Why basic research matters III: Paul Axelrod

Why does university research matter? The most common, and most persuasive explanation is that scholarly inquiry may lead to such outcomes as a cure for cancer, a bump in the Gross National Product, or an end to bullying in schools. All of these are worthy goals, and academics in Canada contribute day in and day out to these and hundreds of other important projects.

But I believe research matters for a very different reason: the university is the only institution in society that encourages professors and students to explore knowledge freely and to follow their discoveries wherever they lead.

Corporations, governments, and non-profit organizations value research, but they are selective about the projects they support. They choose projects designed to enhance profitability, support particular policies, or facilitate advocacy. Again, all of these goals enhance the quality of Canadian life. But they also impose thematic and intellectual constraints on the researcher.

Academic boundaries are less confining. To be sure, there are rules to be followed. Data must be assembled responsibly, privacy protocols must be respected, researchers must be accountable for the funds they spend. But if they meet these requirements, the sky, intellectually, is the limit. Topics can be arcane, puzzling, or to many observers, stunningly irrelevant. But through – and only through – such inquiry, the most imaginative, creative work  in arts and sciences can emerge.

Imagine a researcher who seeks to understand student life in Canadian universities during the 1930s.  He or she would want to ask questions such as: Who went to university, (i.e. students’ age, gender, religion, social class etc.)? Why did they attend? What did they study? How were they taught? What extra-curricular activities preoccupied them? How did they dress? Did they have sex? Were they politically active? Were they affected by the Depression’s hard economic times? What did they do after they graduated?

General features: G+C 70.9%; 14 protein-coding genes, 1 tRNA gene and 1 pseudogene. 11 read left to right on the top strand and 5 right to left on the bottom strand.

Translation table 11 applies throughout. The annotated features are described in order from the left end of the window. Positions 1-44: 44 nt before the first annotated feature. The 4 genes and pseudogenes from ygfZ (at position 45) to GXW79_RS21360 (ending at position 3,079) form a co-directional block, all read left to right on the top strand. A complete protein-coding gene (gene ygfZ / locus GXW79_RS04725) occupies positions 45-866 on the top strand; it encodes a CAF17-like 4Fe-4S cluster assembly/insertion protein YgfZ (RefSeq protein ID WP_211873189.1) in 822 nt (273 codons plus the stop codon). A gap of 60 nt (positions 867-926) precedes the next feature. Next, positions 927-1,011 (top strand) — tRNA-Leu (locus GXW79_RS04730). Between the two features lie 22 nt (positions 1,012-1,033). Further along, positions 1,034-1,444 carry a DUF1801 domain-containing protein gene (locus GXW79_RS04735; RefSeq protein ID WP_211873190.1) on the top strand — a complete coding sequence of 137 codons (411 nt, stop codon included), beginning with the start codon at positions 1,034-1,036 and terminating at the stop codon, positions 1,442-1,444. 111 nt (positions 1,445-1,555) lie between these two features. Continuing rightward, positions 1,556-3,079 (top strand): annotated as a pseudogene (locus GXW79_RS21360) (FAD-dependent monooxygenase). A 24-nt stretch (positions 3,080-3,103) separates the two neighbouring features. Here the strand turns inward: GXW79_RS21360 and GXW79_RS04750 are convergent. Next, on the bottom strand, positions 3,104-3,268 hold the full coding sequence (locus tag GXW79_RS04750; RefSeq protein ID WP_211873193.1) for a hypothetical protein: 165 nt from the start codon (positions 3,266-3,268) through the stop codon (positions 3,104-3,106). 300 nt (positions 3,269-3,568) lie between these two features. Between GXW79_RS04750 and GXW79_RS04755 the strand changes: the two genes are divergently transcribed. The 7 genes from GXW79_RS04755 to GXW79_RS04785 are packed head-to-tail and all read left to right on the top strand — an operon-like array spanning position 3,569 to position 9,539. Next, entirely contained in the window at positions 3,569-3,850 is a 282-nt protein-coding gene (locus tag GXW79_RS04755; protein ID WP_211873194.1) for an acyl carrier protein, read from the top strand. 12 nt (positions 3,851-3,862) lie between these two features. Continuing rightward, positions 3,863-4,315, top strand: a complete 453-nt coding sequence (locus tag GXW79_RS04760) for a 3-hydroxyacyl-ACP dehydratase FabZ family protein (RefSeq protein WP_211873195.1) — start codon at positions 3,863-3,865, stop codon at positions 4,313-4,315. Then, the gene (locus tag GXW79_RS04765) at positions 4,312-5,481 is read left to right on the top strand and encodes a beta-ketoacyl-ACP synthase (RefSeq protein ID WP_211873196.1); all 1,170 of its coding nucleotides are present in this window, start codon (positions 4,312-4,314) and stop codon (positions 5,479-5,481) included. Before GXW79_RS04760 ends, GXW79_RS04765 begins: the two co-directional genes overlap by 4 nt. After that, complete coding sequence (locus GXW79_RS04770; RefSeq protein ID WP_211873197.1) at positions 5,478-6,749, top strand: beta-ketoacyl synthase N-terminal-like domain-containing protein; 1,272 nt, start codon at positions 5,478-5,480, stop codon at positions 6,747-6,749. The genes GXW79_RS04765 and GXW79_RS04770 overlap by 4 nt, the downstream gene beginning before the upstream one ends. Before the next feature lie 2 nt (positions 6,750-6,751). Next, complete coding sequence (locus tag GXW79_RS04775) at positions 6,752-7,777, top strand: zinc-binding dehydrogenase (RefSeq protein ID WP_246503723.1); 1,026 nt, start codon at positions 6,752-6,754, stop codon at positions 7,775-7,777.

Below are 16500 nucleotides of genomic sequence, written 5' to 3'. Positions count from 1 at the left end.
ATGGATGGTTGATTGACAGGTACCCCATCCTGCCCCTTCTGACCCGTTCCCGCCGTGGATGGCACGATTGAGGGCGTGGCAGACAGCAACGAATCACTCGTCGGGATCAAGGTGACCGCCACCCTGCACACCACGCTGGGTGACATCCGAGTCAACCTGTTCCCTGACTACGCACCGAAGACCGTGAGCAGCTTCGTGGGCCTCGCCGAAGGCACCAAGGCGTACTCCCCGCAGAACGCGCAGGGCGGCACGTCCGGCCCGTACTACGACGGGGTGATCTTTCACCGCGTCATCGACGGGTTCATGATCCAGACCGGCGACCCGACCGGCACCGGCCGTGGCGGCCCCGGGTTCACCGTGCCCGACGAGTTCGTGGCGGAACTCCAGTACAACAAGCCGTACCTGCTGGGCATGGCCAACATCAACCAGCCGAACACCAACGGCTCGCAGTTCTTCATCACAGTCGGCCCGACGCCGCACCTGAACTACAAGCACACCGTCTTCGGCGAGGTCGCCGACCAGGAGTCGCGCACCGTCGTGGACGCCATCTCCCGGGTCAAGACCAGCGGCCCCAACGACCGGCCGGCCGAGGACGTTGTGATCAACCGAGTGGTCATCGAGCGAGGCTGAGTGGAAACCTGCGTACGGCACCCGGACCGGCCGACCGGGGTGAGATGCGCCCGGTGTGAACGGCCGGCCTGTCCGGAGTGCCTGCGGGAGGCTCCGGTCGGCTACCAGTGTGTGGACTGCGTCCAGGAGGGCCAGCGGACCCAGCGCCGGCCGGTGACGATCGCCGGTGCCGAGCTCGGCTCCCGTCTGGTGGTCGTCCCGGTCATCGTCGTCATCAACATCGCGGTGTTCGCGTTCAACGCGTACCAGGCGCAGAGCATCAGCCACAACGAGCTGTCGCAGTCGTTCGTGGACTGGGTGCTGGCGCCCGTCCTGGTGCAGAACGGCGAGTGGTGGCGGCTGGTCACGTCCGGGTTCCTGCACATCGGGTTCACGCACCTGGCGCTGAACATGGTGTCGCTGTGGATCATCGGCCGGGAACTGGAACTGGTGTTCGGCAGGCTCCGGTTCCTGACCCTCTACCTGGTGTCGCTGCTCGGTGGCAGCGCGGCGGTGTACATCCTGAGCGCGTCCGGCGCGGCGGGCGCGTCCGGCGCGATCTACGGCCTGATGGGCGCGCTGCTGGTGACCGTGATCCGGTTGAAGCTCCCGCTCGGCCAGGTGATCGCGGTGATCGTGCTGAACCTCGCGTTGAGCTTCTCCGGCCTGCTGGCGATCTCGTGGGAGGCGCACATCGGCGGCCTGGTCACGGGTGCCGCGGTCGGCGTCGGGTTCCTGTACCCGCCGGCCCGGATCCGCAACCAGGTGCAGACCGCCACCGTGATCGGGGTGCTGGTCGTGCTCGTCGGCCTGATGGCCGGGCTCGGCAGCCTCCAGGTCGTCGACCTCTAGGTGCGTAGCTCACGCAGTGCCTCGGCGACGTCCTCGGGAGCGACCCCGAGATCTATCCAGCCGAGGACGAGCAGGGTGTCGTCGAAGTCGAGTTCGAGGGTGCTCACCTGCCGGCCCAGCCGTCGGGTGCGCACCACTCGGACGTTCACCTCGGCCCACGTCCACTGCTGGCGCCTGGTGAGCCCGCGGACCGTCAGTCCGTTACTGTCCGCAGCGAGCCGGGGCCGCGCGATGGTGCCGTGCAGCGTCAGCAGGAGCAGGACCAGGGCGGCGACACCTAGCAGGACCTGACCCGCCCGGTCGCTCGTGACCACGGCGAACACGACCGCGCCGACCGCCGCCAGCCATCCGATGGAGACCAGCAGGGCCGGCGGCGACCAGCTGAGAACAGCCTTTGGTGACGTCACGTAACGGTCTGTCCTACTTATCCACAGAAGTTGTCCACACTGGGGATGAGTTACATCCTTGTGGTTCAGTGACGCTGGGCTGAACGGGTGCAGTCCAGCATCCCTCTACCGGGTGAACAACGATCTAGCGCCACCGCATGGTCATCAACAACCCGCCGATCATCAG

To answer these questions, the researcher would have to explore pertinent documents in university archives, including student newspapers, discipline reports, course calendars, photographs, and alumni records. To broaden the context, one should examine what politicians, newspapers, and the public were saying about universities. One would also want to know what was happening in higher education elsewhere in the world. Were Canada’s institutions unique or did they follow international trends?

An intensive study on such a small topic might well illuminate some larger historical themes on youth culture, life in the Depression, the economic role of higher education, and gender relations.

Full disclosure: I conducted this study and published it under the title, Making a Middle Class: Student Life in English Canada during the Thirties. It was among the most fulfilling research projects I have carried out in my 35-year university career. The scoping out of the subject, the systematic exploration of the records, the marshalling of evidence, the discovery of historical patterns, the exhausting process of writing, editing, writing again, and the pleasure of seeing the final product were immensely rewarding.

Did this work matter to anyone but me? I think so. It contributed to the literature on the evolution and characteristics of higher education in Canada, but it also informed and enhanced my teaching. Students were intrigued not only by the academic and social lives of their predecessors but also by the process of conducting original research. They were anxious to master the skills required by taking on their own projects.

I am a stickler for lucid prose, so they endured my continuous critiques of their writing (which invariably improved). The discipline they developed in conceiving, conducting, and completing essays on topics (perhaps equally esoteric to outside observers) mattered immensely and, ultimately, served them well in their post-university endeavours. Among other things, they learned how to define, investigate, and solve an intellectual problem, and how to convey their new knowledge to others.